Action Decided Upon at Harmon'
wus Caucus Held Yester
. day Evening. , ,
Session Will End Then if Kepnb-
. nca n s Agree 10 ote Alter
One Week of Debate ,t ,
on the Bill.
Washington. Nov. 20. The dmorat.
Its senators, at a caucus held tonight.
aecwea to consider the Cuban bill on
its merits and confine the discussion
to the bill itself, vrithout bringing In
collateral miestions. This conclusion
was reached at .he end of a long con
ference. The session was said to have
been quite harmonious and the decis
ion reached was oractlcallr unanimous.
The attitude of the democrats means
early action on the Cuban bill and the
prospects are bright for final adjourn
ment of the extra session on Wednes
day, with an agreement to a vote after
a week of debate in the regular session
f the republicans make the minority
such a proposition, . " , ,
The senate held its longest sitting of
the session today, beginning at noon
and concluding at 3:15 p, m. The en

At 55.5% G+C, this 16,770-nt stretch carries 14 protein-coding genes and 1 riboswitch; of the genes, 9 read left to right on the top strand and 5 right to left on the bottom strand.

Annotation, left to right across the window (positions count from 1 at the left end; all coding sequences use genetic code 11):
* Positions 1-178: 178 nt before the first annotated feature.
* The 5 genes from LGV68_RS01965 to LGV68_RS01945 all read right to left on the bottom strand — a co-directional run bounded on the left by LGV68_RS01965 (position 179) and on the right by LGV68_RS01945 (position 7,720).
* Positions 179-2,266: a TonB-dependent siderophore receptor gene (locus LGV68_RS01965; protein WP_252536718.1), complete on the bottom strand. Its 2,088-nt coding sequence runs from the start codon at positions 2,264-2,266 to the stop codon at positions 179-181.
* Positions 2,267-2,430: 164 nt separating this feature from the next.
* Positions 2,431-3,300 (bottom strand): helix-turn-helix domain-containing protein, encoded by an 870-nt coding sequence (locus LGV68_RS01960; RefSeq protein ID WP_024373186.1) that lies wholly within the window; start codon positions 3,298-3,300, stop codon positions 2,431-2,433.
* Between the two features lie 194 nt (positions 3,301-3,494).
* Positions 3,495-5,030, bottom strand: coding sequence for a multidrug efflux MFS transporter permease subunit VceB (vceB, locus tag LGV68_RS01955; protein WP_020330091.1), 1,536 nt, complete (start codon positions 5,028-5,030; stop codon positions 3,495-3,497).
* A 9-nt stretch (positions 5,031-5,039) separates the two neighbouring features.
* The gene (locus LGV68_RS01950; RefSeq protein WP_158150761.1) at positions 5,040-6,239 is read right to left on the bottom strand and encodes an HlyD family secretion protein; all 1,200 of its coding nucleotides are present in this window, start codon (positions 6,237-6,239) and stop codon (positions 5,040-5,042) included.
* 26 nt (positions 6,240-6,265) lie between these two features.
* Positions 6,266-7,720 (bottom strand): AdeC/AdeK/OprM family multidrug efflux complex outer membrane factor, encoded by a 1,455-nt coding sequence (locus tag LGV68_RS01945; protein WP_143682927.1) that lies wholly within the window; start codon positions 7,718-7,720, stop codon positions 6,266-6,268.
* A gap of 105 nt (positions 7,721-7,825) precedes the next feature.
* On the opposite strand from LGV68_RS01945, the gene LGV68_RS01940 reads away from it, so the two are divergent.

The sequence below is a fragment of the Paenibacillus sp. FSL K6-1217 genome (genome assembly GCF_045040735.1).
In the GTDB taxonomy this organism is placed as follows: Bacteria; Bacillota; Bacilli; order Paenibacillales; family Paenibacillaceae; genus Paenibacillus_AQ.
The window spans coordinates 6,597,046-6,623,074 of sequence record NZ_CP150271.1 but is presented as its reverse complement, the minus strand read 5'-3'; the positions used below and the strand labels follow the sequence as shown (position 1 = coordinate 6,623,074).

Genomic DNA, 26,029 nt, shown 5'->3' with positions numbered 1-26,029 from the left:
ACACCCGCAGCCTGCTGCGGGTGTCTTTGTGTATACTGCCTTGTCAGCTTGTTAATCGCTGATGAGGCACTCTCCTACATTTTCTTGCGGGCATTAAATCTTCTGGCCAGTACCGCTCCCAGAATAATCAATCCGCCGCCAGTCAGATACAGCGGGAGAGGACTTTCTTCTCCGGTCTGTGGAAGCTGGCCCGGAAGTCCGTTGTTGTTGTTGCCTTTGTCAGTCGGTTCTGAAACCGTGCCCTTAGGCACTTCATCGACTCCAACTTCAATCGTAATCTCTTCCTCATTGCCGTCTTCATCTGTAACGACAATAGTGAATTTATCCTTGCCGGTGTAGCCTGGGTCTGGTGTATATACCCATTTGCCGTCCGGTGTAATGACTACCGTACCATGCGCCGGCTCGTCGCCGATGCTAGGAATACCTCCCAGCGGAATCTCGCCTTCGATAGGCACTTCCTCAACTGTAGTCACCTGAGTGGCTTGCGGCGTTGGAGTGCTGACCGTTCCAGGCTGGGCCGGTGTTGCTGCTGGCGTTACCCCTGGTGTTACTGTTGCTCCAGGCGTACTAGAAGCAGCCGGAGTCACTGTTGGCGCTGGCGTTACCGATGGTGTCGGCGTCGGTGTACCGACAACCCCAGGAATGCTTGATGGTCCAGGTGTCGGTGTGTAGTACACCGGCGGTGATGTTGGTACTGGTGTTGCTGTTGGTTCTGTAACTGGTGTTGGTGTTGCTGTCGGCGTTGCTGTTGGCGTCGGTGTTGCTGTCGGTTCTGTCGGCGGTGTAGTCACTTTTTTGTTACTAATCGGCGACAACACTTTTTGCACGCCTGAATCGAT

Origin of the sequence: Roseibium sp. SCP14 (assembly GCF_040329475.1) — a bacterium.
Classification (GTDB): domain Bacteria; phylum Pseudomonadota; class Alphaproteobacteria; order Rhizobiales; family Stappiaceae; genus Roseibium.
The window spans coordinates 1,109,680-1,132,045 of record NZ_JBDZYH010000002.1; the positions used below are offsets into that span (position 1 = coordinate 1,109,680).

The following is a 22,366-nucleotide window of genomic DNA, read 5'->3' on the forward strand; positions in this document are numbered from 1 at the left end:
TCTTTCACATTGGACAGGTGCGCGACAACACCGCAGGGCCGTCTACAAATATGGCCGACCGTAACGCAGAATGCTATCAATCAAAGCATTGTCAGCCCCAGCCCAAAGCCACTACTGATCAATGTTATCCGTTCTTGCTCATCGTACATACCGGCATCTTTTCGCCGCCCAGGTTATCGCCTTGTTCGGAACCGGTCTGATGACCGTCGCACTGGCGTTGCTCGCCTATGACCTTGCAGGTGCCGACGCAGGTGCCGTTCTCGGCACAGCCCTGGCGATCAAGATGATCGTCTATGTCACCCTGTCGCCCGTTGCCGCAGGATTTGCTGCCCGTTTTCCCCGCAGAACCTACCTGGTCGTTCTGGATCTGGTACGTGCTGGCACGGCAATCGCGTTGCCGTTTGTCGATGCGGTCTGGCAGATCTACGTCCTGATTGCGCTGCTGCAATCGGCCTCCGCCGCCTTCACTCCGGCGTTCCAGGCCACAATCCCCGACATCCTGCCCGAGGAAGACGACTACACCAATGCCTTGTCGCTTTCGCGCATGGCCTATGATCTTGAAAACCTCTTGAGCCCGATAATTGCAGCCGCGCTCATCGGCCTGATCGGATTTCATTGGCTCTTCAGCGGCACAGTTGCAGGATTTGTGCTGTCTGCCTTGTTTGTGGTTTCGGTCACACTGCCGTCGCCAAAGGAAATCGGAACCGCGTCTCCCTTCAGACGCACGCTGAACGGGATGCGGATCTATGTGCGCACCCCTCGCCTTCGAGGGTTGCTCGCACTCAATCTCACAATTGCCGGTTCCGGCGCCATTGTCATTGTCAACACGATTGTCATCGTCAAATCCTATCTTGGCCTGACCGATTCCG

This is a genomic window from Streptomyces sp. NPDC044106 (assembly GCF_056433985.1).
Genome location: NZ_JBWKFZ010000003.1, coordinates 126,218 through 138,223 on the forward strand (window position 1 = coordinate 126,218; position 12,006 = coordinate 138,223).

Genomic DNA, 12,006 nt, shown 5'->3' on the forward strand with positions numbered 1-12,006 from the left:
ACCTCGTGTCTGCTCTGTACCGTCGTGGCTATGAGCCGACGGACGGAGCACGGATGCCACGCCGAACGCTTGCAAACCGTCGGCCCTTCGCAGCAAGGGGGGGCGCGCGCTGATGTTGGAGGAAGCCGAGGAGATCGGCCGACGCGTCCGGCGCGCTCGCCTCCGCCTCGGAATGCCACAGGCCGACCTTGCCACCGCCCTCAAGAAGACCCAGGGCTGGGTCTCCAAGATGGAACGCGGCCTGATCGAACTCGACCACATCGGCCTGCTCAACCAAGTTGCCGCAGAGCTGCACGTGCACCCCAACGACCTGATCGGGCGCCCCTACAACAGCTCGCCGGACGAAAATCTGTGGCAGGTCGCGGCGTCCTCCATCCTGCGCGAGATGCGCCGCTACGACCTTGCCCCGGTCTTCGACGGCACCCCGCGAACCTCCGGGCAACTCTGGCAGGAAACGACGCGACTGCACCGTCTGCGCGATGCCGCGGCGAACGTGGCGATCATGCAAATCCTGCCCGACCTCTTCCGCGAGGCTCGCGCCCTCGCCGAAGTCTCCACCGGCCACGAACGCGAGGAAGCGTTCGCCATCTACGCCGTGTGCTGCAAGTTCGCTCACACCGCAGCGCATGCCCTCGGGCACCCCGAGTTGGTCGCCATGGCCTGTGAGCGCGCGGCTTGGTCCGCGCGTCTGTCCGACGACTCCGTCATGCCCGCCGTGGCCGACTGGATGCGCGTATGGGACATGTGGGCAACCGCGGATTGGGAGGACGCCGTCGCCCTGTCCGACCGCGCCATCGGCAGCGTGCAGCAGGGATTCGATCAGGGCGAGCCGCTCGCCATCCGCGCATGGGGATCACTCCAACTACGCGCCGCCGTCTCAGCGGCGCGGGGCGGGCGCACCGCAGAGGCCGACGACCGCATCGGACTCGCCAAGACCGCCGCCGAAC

tire time was consumed In debating a
motion to refer the Cuban reciprocity
bill to th committee on foreign rela
tions. The political line was sharply
drawn, republicans advocating refer
ence and democrats "contending that
the measure should go to the committee
finance. The motion prevailed
COMPERS WW. BE OPlKJSED,
Boston, Nov. 29. Samuel Gompers
will be opposed for the presidency 'of
the American Federation of ' Labor
when the organisation elects officers
tomorrow. . The socialist element In
the convention held a caucus today and
decided to name Delegate Ernest Kreft,
of the Philadelphia Typographical Un
ion, as its candidate for the presi
dency. The feature of the proceedings
today was the acceptance of the re
port on the executive council's report
with reference to the brewery workers
trnuhlM. The committee's report rec
ommended that the Cincinnati agree
ment, so called, be reamrmeo, auu
waa done. , :